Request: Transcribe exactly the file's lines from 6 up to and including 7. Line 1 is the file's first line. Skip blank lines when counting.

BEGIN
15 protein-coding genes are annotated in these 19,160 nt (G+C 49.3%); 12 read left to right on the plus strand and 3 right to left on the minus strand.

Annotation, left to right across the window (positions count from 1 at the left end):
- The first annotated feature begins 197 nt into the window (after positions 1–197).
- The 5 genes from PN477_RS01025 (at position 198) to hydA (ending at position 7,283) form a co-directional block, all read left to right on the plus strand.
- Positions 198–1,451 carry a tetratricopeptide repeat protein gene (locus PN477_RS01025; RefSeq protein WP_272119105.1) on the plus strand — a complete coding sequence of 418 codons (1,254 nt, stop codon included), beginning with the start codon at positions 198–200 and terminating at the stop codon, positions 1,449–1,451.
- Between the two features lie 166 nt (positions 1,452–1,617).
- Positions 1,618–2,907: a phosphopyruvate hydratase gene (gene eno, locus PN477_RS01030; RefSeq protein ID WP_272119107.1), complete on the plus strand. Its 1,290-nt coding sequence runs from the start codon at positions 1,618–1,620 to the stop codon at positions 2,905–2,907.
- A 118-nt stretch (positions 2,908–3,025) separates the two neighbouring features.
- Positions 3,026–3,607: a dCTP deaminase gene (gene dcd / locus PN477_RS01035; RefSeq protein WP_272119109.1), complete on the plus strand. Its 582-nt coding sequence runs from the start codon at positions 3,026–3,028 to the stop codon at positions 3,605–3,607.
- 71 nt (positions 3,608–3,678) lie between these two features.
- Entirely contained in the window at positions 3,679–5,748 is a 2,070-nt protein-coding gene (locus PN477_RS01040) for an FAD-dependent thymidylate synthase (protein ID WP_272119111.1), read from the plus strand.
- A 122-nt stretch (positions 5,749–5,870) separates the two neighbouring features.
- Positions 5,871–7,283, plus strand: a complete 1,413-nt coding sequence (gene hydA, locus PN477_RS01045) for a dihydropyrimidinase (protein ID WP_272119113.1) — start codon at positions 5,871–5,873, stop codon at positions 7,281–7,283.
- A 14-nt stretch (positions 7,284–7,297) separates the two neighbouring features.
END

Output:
- Between the two features lie 166 nt (positions 1,452–1,617).
- Positions 1,618–2,907: a phosphopyruvate hydratase gene (gene eno, locus PN477_RS01030; RefSeq protein ID WP_272119107.1), complete on the plus strand. Its 1,290-nt coding sequence runs from the start codon at positions 1,618–1,620 to the stop codon at positions 2,905–2,907.